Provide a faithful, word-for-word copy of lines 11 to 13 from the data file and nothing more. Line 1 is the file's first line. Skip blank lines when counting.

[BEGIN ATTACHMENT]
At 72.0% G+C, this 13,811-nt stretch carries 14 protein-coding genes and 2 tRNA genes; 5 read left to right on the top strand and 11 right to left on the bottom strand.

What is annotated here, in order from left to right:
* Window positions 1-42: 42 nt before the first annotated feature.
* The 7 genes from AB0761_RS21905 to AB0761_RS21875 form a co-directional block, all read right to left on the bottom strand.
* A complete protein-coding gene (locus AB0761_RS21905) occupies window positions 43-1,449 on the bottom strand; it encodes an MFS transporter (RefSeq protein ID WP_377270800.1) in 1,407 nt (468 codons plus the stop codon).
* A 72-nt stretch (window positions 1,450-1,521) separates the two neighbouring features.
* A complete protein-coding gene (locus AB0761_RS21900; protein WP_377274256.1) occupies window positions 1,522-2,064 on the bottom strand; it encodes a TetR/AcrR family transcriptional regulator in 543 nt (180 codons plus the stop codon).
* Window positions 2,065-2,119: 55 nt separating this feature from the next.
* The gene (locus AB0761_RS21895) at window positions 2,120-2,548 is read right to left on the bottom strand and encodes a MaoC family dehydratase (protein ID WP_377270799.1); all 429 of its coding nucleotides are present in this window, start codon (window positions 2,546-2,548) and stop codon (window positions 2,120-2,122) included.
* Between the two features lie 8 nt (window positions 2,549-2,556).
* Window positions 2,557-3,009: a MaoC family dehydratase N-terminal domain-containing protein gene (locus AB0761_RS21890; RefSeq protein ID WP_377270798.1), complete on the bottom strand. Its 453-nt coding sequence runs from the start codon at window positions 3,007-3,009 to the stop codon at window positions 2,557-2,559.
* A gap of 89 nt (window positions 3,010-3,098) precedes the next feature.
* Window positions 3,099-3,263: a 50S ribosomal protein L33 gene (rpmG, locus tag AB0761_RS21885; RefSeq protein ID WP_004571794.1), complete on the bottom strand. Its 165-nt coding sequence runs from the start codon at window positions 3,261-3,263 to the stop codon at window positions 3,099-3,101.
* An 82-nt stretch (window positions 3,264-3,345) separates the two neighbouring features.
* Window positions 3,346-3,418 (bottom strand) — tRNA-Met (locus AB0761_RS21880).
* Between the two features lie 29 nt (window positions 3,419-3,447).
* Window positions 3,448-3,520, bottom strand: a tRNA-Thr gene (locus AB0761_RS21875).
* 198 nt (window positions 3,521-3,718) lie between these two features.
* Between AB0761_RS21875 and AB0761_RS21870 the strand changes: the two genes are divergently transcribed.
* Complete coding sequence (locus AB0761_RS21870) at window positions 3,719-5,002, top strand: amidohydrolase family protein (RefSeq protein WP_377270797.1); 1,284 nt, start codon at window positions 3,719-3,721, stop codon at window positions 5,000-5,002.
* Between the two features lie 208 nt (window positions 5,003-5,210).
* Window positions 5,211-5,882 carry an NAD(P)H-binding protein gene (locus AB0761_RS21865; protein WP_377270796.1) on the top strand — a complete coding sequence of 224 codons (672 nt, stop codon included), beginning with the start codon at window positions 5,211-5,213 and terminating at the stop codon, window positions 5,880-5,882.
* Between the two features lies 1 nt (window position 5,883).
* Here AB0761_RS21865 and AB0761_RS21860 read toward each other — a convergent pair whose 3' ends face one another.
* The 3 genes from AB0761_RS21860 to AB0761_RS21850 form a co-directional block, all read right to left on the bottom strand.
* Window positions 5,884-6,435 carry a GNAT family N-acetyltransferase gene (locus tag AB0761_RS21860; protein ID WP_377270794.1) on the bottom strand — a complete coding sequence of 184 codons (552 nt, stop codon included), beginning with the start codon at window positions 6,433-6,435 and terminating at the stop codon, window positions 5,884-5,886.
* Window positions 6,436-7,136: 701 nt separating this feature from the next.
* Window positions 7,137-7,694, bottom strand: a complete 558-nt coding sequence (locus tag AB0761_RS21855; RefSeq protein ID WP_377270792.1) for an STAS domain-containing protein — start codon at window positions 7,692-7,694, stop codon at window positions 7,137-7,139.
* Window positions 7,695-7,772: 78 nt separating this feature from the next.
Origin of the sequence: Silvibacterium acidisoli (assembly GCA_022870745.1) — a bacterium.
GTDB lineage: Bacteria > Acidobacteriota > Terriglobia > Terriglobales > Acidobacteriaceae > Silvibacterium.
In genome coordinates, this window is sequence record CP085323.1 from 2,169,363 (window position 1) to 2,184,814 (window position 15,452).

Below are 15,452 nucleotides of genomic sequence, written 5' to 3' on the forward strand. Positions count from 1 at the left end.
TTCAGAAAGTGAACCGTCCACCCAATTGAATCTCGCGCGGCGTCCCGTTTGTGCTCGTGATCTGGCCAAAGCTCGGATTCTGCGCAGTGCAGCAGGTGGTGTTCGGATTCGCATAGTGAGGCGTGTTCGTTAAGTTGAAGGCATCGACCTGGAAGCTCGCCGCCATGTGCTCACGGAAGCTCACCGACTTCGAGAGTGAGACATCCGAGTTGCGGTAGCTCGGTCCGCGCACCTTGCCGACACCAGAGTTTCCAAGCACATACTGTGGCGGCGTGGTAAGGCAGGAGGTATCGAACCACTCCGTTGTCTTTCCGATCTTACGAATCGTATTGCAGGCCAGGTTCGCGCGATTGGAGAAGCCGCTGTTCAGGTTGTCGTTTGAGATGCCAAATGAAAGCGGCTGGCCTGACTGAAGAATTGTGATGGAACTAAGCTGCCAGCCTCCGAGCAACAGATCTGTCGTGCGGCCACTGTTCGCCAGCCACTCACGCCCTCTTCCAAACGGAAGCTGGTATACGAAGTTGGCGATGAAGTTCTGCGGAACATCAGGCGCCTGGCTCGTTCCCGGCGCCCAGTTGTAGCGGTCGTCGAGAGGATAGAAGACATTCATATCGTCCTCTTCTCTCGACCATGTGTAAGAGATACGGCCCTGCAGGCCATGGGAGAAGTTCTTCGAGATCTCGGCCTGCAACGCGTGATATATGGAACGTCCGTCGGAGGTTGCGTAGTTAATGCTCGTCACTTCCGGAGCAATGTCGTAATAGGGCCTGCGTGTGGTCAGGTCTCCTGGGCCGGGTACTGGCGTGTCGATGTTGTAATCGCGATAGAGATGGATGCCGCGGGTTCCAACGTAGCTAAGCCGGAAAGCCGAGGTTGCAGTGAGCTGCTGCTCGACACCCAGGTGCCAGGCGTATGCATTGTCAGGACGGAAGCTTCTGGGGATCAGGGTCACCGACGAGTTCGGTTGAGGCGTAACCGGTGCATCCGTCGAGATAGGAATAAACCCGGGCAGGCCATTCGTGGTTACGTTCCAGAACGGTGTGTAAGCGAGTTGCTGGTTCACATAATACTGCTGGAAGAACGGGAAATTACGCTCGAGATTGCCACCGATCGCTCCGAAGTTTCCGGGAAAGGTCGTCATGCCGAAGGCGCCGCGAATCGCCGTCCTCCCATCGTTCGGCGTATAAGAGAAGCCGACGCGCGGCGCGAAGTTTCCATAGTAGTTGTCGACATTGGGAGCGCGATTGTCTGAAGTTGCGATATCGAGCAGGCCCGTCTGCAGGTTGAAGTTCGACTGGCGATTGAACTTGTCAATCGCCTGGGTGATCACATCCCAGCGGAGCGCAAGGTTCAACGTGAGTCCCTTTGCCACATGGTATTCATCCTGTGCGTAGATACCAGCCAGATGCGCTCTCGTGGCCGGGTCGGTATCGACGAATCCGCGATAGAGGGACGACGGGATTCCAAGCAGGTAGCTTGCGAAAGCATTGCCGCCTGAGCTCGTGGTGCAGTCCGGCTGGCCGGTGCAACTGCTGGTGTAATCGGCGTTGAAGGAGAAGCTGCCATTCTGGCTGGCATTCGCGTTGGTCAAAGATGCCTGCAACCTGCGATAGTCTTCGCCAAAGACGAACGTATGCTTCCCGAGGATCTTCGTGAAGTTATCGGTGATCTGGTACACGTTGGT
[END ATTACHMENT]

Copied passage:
* Window positions 2,557-3,009: a MaoC family dehydratase N-terminal domain-containing protein gene (locus AB0761_RS21890; RefSeq protein ID WP_377270798.1), complete on the bottom strand. Its 453-nt coding sequence runs from the start codon at window positions 3,007-3,009 to the stop codon at window positions 2,557-2,559.
* A gap of 89 nt (window positions 3,010-3,098) precedes the next feature.
* Window positions 3,099-3,263: a 50S ribosomal protein L33 gene (rpmG, locus tag AB0761_RS21885; RefSeq protein ID WP_004571794.1), complete on the bottom strand. Its 165-nt coding sequence runs from the start codon at window positions 3,261-3,263 to the stop codon at window positions 3,099-3,101.